By Bill Sniffin, publisher
Recently we have been enjoying one of Wyoming’s more pleasant seasons, a time known as Indian Summer.
Temperatures have been in the 60s and there is very little snow to be found.
Although the wind blows through Wyoming like a cyclone during this time, the roads are usually dry. That is one of the big secrets about the Cowboy State – our roads in the winter are almost always open and almost always dry.
We give big kudos to the Wyoming Department of Transportation (WYDOT) for hard working employees and good systems in place.
Note: On the best innovations in recent years are those digital message boards across the state foretelling what kind of weather you can find ahead of you. I also think weather forecasting has become an exact science these days. If it says it’s going to snow six inches, you can pretty much expect a half foot of the white stuff.
Of course, I listen to Ace Weatherman Don Day for most of my forecasts but using the various forecasting sites on the internet seem to be accurate, too.
I like to divide our different weather cycles into 20 different seasons. I am not the first to do this, but after a lot of thought and half century of experience, these 20 seasons seem to make the most sense. Here is my list of annual Wyoming seasons, starting with now:
- Indian summer
- Early winter – early snow
- Near winter
- Dark winter
- Arctic Freeze
- January thaw
- Third winter
- Spring of Deception
- Semi-Truck leaning season
- Actual spring (lasts about two days)
- Torrential downpour season
- Construction season
- Cheyenne Frontier Days Hail Season
- Hot summer
- Blue sky drought season
- Cool summer
- Fake Fall
- Real Fall
Both in the movie business and the book business, there is the concept of “false ending,” where you as the viewer or reader think the story is over. Not so. Later the ultimate ending arrives. Just about every movie or book uses this device.
This also applies to Wyoming’s weather during this time of year.
As part of our recent travels during this wet and crazy fall, I heard an expression by a weather reporter, who kept referring to their all-time record cold weather as coming after they had had a “false” Autumn.
I like that term for fall. I used to describe Wyoming’s four seasons as: almost winter, winter, still winter and construction. But then I realized it is more complicated than this.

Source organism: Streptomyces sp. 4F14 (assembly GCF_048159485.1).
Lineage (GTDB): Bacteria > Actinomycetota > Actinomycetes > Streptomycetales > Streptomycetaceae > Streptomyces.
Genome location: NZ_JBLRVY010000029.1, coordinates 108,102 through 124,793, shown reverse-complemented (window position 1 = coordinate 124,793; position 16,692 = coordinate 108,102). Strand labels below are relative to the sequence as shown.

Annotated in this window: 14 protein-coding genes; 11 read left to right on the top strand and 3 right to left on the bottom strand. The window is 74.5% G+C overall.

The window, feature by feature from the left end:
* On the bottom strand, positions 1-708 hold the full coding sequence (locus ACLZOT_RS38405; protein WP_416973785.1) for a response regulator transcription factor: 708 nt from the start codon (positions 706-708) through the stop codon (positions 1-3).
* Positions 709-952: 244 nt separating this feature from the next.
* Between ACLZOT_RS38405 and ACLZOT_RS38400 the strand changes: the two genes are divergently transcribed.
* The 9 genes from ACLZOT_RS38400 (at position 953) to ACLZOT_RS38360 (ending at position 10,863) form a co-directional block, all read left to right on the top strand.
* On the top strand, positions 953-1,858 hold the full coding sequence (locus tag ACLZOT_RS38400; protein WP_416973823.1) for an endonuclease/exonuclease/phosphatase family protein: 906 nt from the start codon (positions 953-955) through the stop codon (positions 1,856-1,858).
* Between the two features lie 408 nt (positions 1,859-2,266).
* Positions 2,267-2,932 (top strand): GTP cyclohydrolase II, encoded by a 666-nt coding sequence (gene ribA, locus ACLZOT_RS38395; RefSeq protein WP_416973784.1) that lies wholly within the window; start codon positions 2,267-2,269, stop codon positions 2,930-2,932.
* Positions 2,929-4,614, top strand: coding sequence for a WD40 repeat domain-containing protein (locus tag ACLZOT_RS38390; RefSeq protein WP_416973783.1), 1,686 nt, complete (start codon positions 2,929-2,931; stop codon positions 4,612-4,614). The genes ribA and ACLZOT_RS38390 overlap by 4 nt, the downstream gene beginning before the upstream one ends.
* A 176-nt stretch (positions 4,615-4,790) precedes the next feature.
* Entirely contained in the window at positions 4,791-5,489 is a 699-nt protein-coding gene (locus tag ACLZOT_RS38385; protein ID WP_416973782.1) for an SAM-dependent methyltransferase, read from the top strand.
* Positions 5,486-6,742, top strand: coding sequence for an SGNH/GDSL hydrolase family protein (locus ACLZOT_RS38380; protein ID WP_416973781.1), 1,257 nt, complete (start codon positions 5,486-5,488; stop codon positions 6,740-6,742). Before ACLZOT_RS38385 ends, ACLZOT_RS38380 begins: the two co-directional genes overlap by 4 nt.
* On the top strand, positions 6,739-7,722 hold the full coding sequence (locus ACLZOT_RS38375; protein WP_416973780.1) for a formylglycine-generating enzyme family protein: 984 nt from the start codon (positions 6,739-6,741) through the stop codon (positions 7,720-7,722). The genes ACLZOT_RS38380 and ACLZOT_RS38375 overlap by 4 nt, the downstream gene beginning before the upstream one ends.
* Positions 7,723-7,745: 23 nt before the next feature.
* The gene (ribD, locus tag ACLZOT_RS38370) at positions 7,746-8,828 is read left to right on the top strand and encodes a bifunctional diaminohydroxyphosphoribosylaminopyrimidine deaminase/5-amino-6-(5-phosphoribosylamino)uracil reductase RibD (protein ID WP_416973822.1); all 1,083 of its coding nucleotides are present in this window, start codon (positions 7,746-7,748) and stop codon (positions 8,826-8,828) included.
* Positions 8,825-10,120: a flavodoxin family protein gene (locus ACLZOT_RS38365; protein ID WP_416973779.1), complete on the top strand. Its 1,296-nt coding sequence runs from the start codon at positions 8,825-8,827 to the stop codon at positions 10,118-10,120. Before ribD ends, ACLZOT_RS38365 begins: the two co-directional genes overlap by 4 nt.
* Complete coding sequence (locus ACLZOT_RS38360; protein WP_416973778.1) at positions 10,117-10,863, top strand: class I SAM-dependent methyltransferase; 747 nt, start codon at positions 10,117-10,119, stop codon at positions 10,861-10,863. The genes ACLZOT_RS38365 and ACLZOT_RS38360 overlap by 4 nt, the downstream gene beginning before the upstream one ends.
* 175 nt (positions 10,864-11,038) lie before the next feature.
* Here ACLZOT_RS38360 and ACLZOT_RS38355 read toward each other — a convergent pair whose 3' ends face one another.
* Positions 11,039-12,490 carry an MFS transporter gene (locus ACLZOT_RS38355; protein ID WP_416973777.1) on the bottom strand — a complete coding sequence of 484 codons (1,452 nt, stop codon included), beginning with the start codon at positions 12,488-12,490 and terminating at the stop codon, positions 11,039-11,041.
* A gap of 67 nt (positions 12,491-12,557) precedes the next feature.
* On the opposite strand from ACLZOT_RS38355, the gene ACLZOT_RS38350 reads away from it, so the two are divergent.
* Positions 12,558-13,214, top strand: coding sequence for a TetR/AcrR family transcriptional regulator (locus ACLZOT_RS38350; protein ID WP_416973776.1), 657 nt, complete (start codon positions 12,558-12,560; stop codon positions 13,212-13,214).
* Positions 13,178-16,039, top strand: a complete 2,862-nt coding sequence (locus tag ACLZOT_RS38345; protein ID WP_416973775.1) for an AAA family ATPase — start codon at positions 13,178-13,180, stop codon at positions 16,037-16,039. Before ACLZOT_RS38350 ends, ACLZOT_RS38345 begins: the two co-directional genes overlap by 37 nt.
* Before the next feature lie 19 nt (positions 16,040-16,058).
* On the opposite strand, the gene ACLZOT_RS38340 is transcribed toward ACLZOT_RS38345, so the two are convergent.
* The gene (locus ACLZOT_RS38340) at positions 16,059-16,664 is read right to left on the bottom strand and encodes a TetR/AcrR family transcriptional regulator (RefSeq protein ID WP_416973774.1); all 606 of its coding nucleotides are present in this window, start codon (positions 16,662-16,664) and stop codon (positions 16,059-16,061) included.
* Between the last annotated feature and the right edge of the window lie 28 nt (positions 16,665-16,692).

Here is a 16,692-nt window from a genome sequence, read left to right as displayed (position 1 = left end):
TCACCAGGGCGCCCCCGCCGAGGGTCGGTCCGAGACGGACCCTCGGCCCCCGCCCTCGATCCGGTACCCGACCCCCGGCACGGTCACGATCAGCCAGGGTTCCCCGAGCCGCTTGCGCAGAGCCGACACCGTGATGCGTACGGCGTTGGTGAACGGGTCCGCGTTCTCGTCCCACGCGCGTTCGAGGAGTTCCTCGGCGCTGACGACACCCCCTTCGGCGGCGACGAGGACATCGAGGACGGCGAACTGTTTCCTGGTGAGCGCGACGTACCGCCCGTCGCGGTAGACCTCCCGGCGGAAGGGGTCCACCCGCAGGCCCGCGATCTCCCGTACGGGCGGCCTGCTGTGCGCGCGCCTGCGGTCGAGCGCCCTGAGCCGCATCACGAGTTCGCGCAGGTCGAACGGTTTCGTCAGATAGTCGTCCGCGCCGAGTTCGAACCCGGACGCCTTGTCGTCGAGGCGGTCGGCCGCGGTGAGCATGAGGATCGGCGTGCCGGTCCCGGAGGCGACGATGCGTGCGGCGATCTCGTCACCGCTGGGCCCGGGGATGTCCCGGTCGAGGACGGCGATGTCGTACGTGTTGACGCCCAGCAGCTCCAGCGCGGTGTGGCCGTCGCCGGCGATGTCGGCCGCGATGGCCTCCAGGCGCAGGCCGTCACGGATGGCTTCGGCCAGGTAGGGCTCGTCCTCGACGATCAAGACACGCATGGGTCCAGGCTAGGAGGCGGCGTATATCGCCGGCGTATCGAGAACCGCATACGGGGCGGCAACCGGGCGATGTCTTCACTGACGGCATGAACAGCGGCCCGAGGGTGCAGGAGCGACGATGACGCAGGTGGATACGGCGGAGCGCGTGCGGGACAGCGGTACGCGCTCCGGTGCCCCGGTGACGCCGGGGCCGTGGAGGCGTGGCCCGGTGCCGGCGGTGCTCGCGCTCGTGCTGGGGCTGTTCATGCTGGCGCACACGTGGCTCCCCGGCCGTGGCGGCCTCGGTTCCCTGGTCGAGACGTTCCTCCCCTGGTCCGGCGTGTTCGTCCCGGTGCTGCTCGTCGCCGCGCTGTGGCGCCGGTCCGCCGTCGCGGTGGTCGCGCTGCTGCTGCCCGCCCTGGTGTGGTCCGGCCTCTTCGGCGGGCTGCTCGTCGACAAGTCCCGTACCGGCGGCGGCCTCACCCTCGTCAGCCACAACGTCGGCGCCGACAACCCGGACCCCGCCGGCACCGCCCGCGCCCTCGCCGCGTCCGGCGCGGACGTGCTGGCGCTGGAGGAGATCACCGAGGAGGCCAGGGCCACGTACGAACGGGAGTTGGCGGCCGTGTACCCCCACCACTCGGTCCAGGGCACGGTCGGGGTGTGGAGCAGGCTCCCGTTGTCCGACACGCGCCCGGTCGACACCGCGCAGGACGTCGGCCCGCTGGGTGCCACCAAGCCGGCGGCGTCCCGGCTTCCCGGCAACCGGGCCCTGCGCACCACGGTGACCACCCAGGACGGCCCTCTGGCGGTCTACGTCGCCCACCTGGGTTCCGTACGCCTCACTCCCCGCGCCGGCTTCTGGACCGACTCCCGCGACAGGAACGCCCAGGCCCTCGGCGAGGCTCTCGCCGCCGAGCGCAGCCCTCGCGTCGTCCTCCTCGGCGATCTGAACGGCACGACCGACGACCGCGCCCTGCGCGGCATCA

Despite the pandemic in 2020, we had scheduled an extended motorhome trip crossing the southwest part of the USA from Las Vegas to Flagstaff to Albuquerque to Santa Fe to Oklahoma City and onto Dallas. The trip worked out well and we saw many relatives and friends. But this wacky weather was not limited just to Wyoming. Flagstaff had blizzards. Dallas had hail and near freezing temps. Golf ball-sized hailstones pummeled the car I tow behind our RV.
At one point in the spring of that year we were stranded in Cheyenne, spending the night in our motorhome at the Terry Bison Ranch RV Park. It sure was windy. This was during the season I call Semi-Truck Leaning Season.
Three semi-trucks and a camper were on their sides just south of Cheyenne as the winds roared 75 mph for a direct hit on high profile vehicles on Interstate 25. Some reports said 88 mph gusts were blowing over these rigs on Wyoming Hill. More than a dozen rigs were over tuned statewide.
Blizzards and rainstorms are troublesome issues for me when driving a 13-foot high motorhome, but crosswinds are the biggest hazard. It is just too dangerous. We are at a time in our lives where we would rather wait a day than “have to” get somewhere.
I really like the Wyoming Department of Transportation weather forecast maps, which showed most roads “green” on this day, which would normally be welcomed. But not when driving a vehicle that is quite susceptible to toppling over.
We always need to keep in mind that Wyoming is the windiest state in the country. A Prius works much better than a motorhome on a typical day.
Maybe there are more than 20 seasons. If so please let me know so I can get the word out.
Also keep in mind, that Wyoming people drive more miles per year than people in any other state, so be cautious.